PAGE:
‘Democracy’ divorced from democracy.

      Reply
      • Griff

         /  January 31, 2018

        The snarl word neo liberal.
        Griff is/was a long term act supporter.
        Individual’s dont fit neatly nto boxes.
        After years on kb i have come to the conclusion that the right is corrupted by its adherence to ideology over reality.
        This leaves me no alterntive but to vote for the lest worst option.
        Probably TOP in future as they seem to value reality over ideology more than other partys at present.
        My exploration of climate science tells me humanity is heading towards collapse of our present paradigms.
        What takes its place is an ineffable question at this point im time.

        Reply
        • PartisanZ

           /  January 31, 2018

          Centre-Right governments walk a plank availed them by Ruling Elites … Cannabis and Drug Law Reform is beyond the end of that plank, down in the shark-infested ocean.

          Centre-Left governments walk a tightrope …

          I agree about TOP … but how to lift their ‘popularity’ from 2% up to a meaningful figure in this ‘democracy’ is, perhaps, another ineffable question?

          Reply
          • Zedd

             /  January 31, 2018

            @Pz

            Yes politics is driven, often by ‘lobby groups’ pushing their own interests; Status quo on drug policy.. being a large amount (those who rely on it for employment) even if the majority say ‘Its time for change’

            Interestingly the ‘extreme Right’ (ACT) are in support of Cannabis/Drug reform; openly stated by; Brash, Whyte & Seymour ! 🙂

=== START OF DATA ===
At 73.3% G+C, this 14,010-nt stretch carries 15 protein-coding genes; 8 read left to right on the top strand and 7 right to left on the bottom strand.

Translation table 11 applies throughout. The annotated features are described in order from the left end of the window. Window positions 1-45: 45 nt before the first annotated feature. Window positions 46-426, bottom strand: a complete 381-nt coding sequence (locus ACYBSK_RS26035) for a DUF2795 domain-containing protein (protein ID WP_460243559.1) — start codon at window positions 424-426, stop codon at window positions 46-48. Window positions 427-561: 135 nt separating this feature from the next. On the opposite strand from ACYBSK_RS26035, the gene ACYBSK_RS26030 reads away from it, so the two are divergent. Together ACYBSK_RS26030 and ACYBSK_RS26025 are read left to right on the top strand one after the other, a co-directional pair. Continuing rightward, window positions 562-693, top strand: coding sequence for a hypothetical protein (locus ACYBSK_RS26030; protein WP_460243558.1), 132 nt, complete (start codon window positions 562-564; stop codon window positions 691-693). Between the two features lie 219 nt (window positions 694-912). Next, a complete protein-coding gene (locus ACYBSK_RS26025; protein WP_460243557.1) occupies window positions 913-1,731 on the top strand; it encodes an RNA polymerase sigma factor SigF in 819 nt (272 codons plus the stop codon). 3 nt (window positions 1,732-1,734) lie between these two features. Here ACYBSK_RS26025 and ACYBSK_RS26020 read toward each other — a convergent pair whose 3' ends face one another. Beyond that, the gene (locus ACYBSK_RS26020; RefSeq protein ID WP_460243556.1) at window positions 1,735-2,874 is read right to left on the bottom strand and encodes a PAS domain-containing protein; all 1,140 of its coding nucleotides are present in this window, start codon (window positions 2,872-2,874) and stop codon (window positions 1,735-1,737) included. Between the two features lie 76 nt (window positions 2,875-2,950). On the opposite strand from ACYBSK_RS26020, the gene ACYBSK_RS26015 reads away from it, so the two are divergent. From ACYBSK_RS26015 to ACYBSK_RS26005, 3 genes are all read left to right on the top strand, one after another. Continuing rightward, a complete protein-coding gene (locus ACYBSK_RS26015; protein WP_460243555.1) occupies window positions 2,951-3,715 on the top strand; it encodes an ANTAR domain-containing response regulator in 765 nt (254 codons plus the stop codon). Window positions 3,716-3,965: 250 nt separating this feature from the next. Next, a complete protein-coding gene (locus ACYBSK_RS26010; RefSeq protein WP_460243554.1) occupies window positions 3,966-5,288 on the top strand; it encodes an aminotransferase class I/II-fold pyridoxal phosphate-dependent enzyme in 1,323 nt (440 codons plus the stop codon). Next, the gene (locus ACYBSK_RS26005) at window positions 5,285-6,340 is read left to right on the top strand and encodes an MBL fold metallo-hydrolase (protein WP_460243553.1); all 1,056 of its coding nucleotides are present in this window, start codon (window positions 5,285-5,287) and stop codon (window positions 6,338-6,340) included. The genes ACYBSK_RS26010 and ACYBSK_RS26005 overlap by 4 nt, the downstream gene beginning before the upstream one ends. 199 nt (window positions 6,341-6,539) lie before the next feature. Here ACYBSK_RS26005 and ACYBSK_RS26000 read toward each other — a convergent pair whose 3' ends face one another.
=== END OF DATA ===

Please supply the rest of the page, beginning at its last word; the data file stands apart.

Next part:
Reply
            • Kevin

               /  January 31, 2018

              I’m centre-right and I can’t see how anyone who claims to be for individual rights and responsibility can be *against* drug law reform. It’s one of the biggest libertarian issues of our time.

            • PartisanZ

               /  January 31, 2018

              And our current situation makes it one of the biggest ‘liberal’ issues of our times too … which is about the balance of individual rights and responsibilities with *societal* rights and commensurate social responsibilities … ?

    • Kevin

       /  January 31, 2018

      Every heroin death preventable if heroin was legal and regulated.

      Every MDMA death preventable if MDMA was legal and regulated (no one has ever died from using MDMA responsibly.)

      No one has ever died directly from taking LSD, only from taking analogues they thought was LSD. Again, preventable if LSD was legal and regulated.

      Deaths from cannabis: zero.

      Reply
      • Kitty Catkin

         /  January 31, 2018

        Heroin was once legal and people still died of it.

        People die of paracetamol overdoses-a painful death that can’t be stopped once the drug is in the person’s system.

        LSD messes up people’s minds, and it’s hard to imagine why anyone would want this legalised and regulated-regulation doesn’t stop misuse.

        Reply
        • Griff

           /  January 31, 2018

          Alcohol is responsible for crime violent behaviour mental illness and deaths . You can buy enough of this deadly poison to kill a few hundreds down the local shopping center.
          Why do we allow alcohol yet lock up those who choose alternatives?
          Because it is legal is not an answer neither is becuse we have always had it.